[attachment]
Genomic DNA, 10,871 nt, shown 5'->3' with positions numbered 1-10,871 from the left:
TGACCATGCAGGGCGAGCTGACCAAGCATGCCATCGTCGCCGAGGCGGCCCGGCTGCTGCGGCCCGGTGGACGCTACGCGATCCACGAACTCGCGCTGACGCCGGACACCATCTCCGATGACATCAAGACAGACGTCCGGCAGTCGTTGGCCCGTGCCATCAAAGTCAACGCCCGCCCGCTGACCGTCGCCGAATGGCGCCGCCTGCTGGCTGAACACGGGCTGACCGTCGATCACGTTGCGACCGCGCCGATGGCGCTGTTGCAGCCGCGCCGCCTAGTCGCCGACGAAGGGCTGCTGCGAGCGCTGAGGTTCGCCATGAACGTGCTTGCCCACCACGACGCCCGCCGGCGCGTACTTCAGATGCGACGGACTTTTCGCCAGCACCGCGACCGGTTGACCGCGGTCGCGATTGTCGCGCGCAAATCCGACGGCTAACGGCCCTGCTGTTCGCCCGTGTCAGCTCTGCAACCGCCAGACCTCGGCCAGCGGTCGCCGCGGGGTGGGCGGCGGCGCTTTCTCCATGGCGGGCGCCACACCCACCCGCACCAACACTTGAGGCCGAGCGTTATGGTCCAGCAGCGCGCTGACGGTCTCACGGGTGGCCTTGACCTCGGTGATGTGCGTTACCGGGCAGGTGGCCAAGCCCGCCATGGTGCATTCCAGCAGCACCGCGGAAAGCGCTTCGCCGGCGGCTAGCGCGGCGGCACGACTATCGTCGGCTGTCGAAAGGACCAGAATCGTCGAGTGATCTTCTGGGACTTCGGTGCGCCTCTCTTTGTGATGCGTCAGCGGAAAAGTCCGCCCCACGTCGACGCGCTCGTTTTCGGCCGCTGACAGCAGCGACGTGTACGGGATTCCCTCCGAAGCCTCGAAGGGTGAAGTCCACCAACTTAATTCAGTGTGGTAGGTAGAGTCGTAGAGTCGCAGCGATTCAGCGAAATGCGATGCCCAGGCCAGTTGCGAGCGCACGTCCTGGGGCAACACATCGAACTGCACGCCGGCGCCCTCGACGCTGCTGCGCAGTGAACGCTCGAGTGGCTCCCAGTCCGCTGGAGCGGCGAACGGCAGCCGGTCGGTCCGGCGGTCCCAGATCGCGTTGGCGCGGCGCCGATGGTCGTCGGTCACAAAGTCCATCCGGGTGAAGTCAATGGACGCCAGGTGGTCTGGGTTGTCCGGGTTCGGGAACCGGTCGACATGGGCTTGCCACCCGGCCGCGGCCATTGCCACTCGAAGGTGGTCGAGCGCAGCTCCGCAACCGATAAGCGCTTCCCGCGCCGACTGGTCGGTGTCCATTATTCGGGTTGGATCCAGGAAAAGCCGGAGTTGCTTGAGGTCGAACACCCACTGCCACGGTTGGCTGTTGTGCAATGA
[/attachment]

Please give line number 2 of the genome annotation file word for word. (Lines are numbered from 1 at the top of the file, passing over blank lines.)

TGACCATGCAGGGCGAGCTGACCAAGCATGCCATCGTCGCCGAGGCGGCCCGGCTGCTGCGGCCCGGTGGACGCTACGCGATCCACGAACTCGCGCTGACGCCGGACACCATCTCCGATGACATCAAGACAGACGTCCGGCAGTCGTTGGCCCGTGCCATCAAAGTCAACGCCCGCCCGCTGACCGTCGCCGAATGGCGCCGCCTGCTGGCTGAACACGGGCTGACCGTCGATCACGTTGCGACCGCGCCGATGGCGCTGTTGCAGCCGCGCCGCCTAGTCGCCGACGAAGGGCTGCTGCGAGCGCTGAGGTTCGCCATGAACGTGCTTGCCCACCACGACGCCCGCCGGCGCGTACTTCAGATGCGACGGACTTTTCGCCAGCACCGCGACCGGTTGACCGCGGTCGCGATTGTCGCGCGCAAATCCGACGGCTAACGGCCCTGCTGTTCGCCCGTGTCAGCTCTGCAACCGCCAGACCTCGGCCAGCGGTCGCCGCGGGGTGGGCGGCGGCGCTTTCTCCATGGCGGGCGCCACACCCACCCGCACCAACACTTGAGGCCGAGCGTTATGGTCCAGCAGCGCGCTGACGGTCTCACGGGTGGCCTTGACCTCGGTGATGTGCGTTACCGGGCAGGTGGCCAAGCCCGCCATGGTGCATTCCAGCAGCACCGCGGAAAGCGCTTCGCCGGCGGCTAGCGCGGCGGCACGACTATCGTCGGCTGTCGAAAGGACCAGAATCGTCGAGTGATCTTCTGGGACTTCGGTGCGCCTCTCTTTGTGATGCGTCAGCGGAAAAGTCCGCCCCACGTCGACGCGCTCGTTTTCGGCCGCTGACAGCAGCGACGTGTACGGGATTCCCTCCGAAGCCTCGAAGGGTGAAGTCCACCAACTTAATTCAGTGTGGTAGGTAGAGTCGTAGAGTCGCAGCGATTCAGCGAAATGCGATGCCCAGGCCAGTTGCGAGCGCACGTCCTGGGGCAACACATCGAACTGCACGCCGGCGCCCTCGACGCTGCTGCGCAGTGAACGCTCGAGTGGCTCCCAGTCCGCTGGAGCGGCGAACGGCAGCCGGTCGGTCCGGCGGTCCCAGATCGCGTTGGCGCGGCGCCGATGGTCGTCGGTCACAAAGTCCATCCGGGTGAAGTCAATGGACGCCAGGTGGTCTGGGTTGTCCGGGTTCGGGAACCGGTCGACATGGGCTTGCCACCCGGCCGCGGCCATTGCCACTCGAAGGTGGTCGAGCGCAGCTCCGCAACCGATAAGCGCTTCCCGCGCCGACTGGTCGGTGTCCATTATTCGGGTTGGATCCAGGAAAAGCCGGAGTTGCTTGAGGTCGAACACCCACTGCCACGGTTGGCTGTTGTGCAATGA